Mr. Rocha’s experience provides perhaps the clearest and most harrowing view of a NASA safety culture that, the board says, must be fixed if the remaining shuttles are to continue flying…

Mr. Rocha said that when he learned of the foam strike in a phone call on Friday afternoon, he gasped. All weekend he watched the video loop showing the strike, and at 11:24 p.m. on Sunday, he sent an e-mail message to the manager of the shuttle engineering office, Paul Shack, suggesting that the astronauts simply take a look at the impact area.

Mr. Shack never responded. But by Tuesday afternoon, Mr. Rocha was showing the loop to the so-called debris assessment team at the meeting in Building 13, where he had his own office. As arresting as the images were, the team agreed, they were too sketchy to draw conclusions without new images.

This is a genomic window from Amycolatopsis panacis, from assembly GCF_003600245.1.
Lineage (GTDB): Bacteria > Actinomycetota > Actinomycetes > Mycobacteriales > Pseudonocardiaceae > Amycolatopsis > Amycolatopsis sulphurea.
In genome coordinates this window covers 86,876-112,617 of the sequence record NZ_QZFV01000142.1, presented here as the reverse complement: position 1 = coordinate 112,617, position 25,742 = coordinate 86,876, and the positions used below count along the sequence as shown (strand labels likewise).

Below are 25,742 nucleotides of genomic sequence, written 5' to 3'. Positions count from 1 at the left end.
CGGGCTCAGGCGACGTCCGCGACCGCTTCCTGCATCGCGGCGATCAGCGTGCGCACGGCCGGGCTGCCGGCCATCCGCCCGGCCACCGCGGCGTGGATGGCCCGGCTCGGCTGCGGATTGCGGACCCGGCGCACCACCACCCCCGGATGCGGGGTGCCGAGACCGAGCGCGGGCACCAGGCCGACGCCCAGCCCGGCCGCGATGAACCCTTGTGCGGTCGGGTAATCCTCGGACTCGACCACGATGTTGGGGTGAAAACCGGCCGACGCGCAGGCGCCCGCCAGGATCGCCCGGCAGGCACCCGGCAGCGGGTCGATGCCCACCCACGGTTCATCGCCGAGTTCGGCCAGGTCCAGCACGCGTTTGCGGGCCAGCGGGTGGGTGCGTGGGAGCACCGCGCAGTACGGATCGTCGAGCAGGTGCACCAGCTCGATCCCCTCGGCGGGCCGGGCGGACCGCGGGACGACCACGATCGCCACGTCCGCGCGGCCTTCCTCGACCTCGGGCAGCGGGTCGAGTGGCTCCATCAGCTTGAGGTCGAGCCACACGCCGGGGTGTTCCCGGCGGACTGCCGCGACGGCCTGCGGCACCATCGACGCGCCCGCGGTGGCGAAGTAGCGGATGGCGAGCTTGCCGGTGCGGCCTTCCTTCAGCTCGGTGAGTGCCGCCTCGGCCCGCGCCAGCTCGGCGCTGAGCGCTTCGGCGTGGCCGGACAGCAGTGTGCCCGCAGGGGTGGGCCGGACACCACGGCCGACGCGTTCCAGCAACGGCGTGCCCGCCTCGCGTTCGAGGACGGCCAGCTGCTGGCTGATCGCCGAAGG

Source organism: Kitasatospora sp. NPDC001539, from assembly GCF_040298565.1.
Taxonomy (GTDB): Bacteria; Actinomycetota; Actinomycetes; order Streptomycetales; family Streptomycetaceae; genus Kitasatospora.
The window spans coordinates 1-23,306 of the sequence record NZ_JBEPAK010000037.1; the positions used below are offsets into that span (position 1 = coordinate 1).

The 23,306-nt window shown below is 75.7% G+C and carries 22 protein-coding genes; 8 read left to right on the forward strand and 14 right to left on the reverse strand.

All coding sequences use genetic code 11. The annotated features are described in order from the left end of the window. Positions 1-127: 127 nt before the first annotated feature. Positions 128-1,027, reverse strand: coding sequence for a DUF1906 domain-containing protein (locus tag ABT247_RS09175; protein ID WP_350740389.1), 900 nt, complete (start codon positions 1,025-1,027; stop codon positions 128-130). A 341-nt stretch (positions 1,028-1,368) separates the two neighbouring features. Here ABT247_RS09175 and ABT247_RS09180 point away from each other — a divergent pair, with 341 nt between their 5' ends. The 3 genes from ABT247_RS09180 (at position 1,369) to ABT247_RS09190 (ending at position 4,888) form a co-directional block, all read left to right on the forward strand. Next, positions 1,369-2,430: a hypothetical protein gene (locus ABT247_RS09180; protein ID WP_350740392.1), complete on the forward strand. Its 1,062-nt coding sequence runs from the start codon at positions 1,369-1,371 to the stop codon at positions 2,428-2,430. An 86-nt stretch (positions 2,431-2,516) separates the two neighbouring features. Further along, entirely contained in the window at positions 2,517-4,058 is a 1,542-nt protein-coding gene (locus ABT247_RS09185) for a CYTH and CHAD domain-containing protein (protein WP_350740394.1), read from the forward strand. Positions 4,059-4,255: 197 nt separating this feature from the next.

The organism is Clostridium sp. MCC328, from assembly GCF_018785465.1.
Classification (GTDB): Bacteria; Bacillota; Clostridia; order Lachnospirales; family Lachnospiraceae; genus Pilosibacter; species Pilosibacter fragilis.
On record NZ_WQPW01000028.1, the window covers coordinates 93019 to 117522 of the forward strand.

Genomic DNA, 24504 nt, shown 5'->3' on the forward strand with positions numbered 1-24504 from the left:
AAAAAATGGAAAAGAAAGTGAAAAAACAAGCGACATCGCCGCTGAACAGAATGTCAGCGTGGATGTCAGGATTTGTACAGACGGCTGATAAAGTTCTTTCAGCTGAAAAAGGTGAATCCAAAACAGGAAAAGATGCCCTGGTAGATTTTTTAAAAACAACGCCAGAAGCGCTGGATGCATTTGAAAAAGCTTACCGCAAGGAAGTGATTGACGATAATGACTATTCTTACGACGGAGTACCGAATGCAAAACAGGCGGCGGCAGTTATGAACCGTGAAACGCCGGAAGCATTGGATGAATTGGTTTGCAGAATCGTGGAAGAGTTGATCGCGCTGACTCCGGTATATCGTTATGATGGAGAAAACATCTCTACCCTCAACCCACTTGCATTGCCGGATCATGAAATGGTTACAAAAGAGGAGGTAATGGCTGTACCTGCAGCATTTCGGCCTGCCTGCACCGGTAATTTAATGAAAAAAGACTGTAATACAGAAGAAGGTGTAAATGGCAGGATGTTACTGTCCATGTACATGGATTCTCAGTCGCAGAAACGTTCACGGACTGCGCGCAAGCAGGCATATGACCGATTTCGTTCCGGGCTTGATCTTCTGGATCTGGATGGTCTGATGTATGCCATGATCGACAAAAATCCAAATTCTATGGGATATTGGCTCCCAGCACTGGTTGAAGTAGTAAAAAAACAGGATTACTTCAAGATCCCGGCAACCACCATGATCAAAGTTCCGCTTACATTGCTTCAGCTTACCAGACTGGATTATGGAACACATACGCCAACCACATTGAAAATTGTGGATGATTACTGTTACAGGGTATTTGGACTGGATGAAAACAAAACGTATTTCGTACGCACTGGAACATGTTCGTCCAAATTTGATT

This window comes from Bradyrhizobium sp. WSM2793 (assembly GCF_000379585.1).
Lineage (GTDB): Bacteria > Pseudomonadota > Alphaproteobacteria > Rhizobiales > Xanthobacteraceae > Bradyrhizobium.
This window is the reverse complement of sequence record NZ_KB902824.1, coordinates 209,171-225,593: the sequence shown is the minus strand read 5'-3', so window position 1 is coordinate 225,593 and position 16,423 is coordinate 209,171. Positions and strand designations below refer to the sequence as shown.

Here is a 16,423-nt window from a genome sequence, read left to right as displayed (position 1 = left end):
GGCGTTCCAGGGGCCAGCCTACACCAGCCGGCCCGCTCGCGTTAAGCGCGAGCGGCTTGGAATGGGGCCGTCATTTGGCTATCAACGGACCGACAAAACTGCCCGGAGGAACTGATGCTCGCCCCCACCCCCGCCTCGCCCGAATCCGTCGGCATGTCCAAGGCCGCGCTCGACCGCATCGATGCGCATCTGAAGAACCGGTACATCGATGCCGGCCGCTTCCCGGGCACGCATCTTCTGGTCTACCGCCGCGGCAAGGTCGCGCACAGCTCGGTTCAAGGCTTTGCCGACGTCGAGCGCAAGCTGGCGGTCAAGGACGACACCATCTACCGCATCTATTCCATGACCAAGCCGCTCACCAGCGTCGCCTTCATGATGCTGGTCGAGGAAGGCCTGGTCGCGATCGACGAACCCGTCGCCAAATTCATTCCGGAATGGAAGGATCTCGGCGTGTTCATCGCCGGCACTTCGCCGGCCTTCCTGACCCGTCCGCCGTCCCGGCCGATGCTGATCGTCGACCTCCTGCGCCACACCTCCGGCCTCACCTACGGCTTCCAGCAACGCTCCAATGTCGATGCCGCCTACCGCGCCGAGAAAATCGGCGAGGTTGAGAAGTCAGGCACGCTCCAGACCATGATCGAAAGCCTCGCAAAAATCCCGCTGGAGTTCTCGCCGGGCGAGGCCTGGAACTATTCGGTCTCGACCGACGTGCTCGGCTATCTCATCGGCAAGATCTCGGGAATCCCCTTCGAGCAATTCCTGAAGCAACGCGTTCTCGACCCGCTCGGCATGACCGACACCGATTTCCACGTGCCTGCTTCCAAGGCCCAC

To engineers familiar with the situation, the request was an easy call. ”We all had an intense interest in getting photos,” said Steven Rickman, a NASA engineer whose staff members served on the assessment team. ”As engineers, they’re always going to want more information.”

In his second e-mail appeal for satellite imagery, Mr. Rocha wrote in boldface to Mr. Shack and other managers, ”Can we petition (beg) for outside agency assistance?”